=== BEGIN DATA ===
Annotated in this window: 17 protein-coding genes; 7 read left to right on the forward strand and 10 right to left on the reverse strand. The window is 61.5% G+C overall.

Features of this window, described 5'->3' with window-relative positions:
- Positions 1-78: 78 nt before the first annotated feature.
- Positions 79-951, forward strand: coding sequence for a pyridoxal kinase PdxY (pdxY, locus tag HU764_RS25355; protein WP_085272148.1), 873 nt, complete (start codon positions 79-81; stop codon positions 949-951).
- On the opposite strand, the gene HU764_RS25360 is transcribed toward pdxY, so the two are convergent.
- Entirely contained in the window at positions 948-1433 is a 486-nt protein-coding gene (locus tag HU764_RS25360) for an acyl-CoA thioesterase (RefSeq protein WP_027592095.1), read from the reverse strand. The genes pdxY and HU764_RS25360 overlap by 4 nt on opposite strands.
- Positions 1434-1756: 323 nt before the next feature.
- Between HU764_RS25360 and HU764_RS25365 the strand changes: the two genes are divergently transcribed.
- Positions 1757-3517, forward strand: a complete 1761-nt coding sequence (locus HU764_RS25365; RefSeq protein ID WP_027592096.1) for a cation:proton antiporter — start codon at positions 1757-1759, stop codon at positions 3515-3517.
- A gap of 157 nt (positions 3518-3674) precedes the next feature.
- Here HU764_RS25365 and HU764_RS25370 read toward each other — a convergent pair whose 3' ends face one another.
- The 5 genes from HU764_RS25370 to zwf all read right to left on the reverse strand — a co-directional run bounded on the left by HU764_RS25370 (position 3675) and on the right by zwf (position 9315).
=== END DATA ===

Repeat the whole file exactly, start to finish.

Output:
Annotated in this window: 17 protein-coding genes; 7 read left to right on the forward strand and 10 right to left on the reverse strand. The window is 61.5% G+C overall.

Features of this window, described 5'->3' with window-relative positions:
- Positions 1-78: 78 nt before the first annotated feature.
- Positions 79-951, forward strand: coding sequence for a pyridoxal kinase PdxY (pdxY, locus tag HU764_RS25355; protein WP_085272148.1), 873 nt, complete (start codon positions 79-81; stop codon positions 949-951).
- On the opposite strand, the gene HU764_RS25360 is transcribed toward pdxY, so the two are convergent.
- Entirely contained in the window at positions 948-1433 is a 486-nt protein-coding gene (locus tag HU764_RS25360) for an acyl-CoA thioesterase (RefSeq protein WP_027592095.1), read from the reverse strand. The genes pdxY and HU764_RS25360 overlap by 4 nt on opposite strands.
- Positions 1434-1756: 323 nt before the next feature.
- Between HU764_RS25360 and HU764_RS25365 the strand changes: the two genes are divergently transcribed.
- Positions 1757-3517, forward strand: a complete 1761-nt coding sequence (locus HU764_RS25365; RefSeq protein ID WP_027592096.1) for a cation:proton antiporter — start codon at positions 1757-1759, stop codon at positions 3515-3517.
- A gap of 157 nt (positions 3518-3674) precedes the next feature.
- Here HU764_RS25365 and HU764_RS25370 read toward each other — a convergent pair whose 3' ends face one another.
- The 5 genes from HU764_RS25370 to zwf all read right to left on the reverse strand — a co-directional run bounded on the left by HU764_RS25370 (position 3675) and on the right by zwf (position 9315).